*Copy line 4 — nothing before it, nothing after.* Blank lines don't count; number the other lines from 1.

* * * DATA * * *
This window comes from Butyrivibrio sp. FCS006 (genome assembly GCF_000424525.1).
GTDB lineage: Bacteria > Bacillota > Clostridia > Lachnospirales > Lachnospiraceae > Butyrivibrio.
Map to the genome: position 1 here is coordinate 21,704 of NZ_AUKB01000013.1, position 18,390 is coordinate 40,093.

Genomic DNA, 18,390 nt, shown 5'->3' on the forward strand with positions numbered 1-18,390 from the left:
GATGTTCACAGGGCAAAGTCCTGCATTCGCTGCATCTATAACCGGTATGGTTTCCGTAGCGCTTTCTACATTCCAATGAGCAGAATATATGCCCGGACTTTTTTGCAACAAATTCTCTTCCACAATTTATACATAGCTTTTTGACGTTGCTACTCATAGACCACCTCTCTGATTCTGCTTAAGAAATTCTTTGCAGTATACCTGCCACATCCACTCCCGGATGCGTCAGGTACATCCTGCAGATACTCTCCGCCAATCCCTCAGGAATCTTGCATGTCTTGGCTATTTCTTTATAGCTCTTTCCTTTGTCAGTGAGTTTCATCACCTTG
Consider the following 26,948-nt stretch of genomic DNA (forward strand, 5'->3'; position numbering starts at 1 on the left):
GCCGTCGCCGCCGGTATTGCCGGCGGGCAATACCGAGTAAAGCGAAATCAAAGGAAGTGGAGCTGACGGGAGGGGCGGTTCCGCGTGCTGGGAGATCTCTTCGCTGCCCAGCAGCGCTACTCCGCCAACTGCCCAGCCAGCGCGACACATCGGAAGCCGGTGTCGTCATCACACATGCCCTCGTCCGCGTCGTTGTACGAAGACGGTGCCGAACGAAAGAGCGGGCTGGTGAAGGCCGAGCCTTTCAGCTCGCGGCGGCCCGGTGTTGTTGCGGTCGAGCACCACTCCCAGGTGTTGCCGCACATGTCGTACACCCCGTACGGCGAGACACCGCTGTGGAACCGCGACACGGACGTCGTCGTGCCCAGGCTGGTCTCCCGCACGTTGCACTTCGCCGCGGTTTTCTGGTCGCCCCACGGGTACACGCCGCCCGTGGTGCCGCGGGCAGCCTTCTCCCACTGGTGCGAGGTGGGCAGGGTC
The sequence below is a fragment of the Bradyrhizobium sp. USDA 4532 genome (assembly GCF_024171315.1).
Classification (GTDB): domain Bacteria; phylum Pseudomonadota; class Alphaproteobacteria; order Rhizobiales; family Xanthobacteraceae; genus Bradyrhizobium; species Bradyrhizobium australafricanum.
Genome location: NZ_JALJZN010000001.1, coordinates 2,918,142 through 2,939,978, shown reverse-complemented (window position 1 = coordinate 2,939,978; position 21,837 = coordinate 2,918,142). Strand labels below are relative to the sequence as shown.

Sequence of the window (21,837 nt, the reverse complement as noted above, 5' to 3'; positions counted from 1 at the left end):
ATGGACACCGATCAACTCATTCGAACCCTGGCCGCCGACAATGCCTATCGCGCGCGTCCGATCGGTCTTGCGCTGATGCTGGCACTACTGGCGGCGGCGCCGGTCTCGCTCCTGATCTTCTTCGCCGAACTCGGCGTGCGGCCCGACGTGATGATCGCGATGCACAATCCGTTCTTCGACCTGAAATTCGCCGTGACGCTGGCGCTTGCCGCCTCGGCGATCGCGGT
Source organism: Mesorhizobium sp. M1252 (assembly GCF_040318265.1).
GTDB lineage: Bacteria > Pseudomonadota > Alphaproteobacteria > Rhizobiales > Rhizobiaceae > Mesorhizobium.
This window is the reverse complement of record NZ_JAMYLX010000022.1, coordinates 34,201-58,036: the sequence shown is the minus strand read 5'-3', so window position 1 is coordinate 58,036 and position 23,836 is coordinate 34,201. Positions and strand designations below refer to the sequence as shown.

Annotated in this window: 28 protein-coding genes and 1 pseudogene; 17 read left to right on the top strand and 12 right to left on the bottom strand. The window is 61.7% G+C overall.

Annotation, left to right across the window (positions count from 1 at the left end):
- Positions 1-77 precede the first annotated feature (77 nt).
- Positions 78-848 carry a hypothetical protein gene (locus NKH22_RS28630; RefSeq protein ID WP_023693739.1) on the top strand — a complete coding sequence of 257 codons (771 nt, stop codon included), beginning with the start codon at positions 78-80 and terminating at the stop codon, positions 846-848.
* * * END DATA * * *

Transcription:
Genomic DNA, 18,390 nt, shown 5'->3' on the forward strand with positions numbered 1-18,390 from the left: